Iliad

Death's Immortality - An Examination of Death in Homer's Literature

The idea of glory is an inseparable cloud surrounding every epic story. All characters and actions are geared towards achieving unending honor and glory. To Homer and his works, the one action that best captures everlasting glory is a heroic death. Though the ideas of wisdom (the god Athena, for example) and love (Aphrodite) pervade their culture and religion, the life of a great man is epitomized by his heroic death. Heroism in death is obsessively desired because the heroes are trying to obtain the one thing humanity will never achieve: immortality. Their religion is based on the worship of immortal human beings with power, not forces or a perfect God (most certainly not our modern day Jehovah). In a sense, through heroic death and sustained legacy, heroes of Homerâs writings strive to become the immortal gods they worship. And in the oral tradition of Homerâs culture, this can be done only through commemoration and tales passed down through time. Death, for a hero, is the beginning of his immortality.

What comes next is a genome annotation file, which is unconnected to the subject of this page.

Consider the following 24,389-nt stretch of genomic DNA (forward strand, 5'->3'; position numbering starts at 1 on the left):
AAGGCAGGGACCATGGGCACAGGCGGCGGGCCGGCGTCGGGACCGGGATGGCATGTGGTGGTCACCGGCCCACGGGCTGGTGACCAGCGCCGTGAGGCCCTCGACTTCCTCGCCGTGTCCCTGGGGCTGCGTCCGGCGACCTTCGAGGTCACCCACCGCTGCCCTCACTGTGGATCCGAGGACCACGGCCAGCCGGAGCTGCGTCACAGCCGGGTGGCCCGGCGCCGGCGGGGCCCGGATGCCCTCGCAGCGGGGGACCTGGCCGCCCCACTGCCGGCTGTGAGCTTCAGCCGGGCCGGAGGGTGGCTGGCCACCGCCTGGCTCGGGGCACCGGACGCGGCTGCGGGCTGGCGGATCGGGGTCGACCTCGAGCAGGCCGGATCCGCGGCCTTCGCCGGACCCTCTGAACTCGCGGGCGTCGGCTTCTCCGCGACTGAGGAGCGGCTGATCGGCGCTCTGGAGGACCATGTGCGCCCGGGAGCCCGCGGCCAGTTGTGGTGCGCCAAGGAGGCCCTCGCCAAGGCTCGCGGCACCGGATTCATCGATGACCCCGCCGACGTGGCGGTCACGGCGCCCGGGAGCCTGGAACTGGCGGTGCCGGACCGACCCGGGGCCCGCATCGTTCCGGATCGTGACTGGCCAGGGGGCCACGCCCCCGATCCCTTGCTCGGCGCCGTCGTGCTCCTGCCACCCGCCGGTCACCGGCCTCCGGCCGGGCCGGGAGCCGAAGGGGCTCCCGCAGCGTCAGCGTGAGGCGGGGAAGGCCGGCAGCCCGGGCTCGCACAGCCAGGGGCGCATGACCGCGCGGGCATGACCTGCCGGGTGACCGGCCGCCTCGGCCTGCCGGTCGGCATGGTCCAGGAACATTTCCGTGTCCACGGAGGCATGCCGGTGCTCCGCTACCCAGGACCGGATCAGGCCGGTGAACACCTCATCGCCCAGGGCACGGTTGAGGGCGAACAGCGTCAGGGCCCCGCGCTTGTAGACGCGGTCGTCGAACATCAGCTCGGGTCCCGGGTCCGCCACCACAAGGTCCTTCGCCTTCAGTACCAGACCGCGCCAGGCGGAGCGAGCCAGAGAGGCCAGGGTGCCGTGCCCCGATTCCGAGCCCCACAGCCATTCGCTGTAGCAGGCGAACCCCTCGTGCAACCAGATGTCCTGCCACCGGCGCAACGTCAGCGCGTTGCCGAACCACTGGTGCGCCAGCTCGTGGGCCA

To capture the immortality desired by heroes, they must have a just purpose for their death. This purpose is best fulfilled in battle. In a heartfelt discussion with his wife, who pleads with him not to fight and die, mighty...

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